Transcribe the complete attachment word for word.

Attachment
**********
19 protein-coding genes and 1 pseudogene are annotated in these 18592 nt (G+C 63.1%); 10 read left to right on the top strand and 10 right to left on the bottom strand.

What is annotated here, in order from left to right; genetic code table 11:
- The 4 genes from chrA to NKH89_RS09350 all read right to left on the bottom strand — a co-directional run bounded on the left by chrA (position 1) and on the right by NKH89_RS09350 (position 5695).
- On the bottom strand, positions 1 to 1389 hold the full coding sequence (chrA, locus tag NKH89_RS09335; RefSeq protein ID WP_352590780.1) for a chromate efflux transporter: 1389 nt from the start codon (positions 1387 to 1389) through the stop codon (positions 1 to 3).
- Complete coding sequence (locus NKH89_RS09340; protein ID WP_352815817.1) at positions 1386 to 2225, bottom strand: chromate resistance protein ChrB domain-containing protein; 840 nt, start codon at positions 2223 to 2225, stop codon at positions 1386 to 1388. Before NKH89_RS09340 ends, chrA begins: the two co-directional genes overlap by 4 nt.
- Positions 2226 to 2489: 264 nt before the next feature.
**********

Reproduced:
19 protein-coding genes and 1 pseudogene are annotated in these 18592 nt (G+C 63.1%); 10 read left to right on the top strand and 10 right to left on the bottom strand.

What is annotated here, in order from left to right; genetic code table 11:
- The 4 genes from chrA to NKH89_RS09350 all read right to left on the bottom strand — a co-directional run bounded on the left by chrA (position 1) and on the right by NKH89_RS09350 (position 5695).
- On the bottom strand, positions 1 to 1389 hold the full coding sequence (chrA, locus tag NKH89_RS09335; RefSeq protein ID WP_352590780.1) for a chromate efflux transporter: 1389 nt from the start codon (positions 1387 to 1389) through the stop codon (positions 1 to 3).
- Complete coding sequence (locus NKH89_RS09340; protein ID WP_352815817.1) at positions 1386 to 2225, bottom strand: chromate resistance protein ChrB domain-containing protein; 840 nt, start codon at positions 2223 to 2225, stop codon at positions 1386 to 1388. Before NKH89_RS09340 ends, chrA begins: the two co-directional genes overlap by 4 nt.
- Positions 2226 to 2489: 264 nt before the next feature.